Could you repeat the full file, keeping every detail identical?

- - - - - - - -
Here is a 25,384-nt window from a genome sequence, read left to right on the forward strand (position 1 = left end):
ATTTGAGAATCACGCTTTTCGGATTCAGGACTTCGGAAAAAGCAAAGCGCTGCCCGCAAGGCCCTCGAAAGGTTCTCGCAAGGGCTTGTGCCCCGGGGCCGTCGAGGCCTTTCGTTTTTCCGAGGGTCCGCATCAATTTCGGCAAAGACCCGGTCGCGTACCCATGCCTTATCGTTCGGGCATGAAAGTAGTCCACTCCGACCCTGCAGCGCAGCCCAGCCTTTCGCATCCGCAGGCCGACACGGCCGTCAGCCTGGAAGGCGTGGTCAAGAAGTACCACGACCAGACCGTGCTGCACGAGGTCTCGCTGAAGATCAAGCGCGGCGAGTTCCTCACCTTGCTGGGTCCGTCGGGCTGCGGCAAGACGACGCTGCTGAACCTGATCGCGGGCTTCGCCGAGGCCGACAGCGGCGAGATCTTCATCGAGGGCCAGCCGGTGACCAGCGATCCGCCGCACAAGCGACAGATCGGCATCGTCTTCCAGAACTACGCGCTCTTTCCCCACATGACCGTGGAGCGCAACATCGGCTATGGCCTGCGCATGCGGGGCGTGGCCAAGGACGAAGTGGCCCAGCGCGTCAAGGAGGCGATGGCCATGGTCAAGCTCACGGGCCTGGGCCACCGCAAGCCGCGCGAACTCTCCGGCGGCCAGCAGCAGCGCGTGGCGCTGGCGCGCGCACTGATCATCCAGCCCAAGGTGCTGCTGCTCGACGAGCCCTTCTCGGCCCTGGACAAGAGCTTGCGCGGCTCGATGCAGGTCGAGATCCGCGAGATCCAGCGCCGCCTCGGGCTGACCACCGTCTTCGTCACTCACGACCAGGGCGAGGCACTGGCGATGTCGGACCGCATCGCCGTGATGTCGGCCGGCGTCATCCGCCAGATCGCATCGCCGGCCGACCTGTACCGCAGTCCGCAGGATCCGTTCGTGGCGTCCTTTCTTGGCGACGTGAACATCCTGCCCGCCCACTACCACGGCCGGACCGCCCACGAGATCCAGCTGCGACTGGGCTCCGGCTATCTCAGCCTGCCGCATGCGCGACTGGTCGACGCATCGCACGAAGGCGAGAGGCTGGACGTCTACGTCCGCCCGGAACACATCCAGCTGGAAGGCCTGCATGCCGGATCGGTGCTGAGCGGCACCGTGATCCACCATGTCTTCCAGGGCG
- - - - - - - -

Here is a 25,384-nt window from a genome sequence, read left to right on the forward strand (position 1 = left end):
ATTTGAGAATCACGCTTTTCGGATTCAGGACTTCGGAAAAAGCAAAGCGCTGCCCGCAAGGCCCTCGAAAGGTTCTCGCAAGGGCTTGTGCCCCGGGGCCGTCGAGGCCTTTCGTTTTTCCGAGGGTCCGCATCAATTTCGGCAAAGACCCGGTCGCGTACCCATGCCTTATCGTTCGGGCATGAAAGTAGTCCACTCCGACCCTGCAGCGCAGCCCAGCCTTTCGCATCCGCAGGCCGACACGGCCGTCAGCCTGGAAGGCGTGGTCAAGAAGTACCACGACCAGACCGTGCTGCACGAGGTCTCGCTGAAGATCAAGCGCGGCGAGTTCCTCACCTTGCTGGGTCCGTCGGGCTGCGGCAAGACGACGCTGCTGAACCTGATCGCGGGCTTCGCCGAGGCCGACAGCGGCGAGATCTTCATCGAGGGCCAGCCGGTGACCAGCGATCCGCCGCACAAGCGACAGATCGGCATCGTCTTCCAGAACTACGCGCTCTTTCCCCACATGACCGTGGAGCGCAACATCGGCTATGGCCTGCGCATGCGGGGCGTGGCCAAGGACGAAGTGGCCCAGCGCGTCAAGGAGGCGATGGCCATGGTCAAGCTCACGGGCCTGGGCCACCGCAAGCCGCGCGAACTCTCCGGCGGCCAGCAGCAGCGCGTGGCGCTGGCGCGCGCACTGATCATCCAGCCCAAGGTGCTGCTGCTCGACGAGCCCTTCTCGGCCCTGGACAAGAGCTTGCGCGGCTCGATGCAGGTCGAGATCCGCGAGATCCAGCGCCGCCTCGGGCTGACCACCGTCTTCGTCACTCACGACCAGGGCGAGGCACTGGCGATGTCGGACCGCATCGCCGTGATGTCGGCCGGCGTCATCCGCCAGATCGCATCGCCGGCCGACCTGTACCGCAGTCCGCAGGATCCGTTCGTGGCGTCCTTTCTTGGCGACGTGAACATCCTGCCCGCCCACTACCACGGCCGGACCGCCCACGAGATCCAGCTGCGACTGGGCTCCGGCTATCTCAGCCTGCCGCATGCGCGACTGGTCGACGCATCGCACGAAGGCGAGAGGCTGGACGTCTACGTCCGCCCGGAACACATCCAGCTGGAAGGCCTGCATGCCGGATCGGTGCTGAGCGGCACCGTGATCCACCATGTCTTCCAGGGCG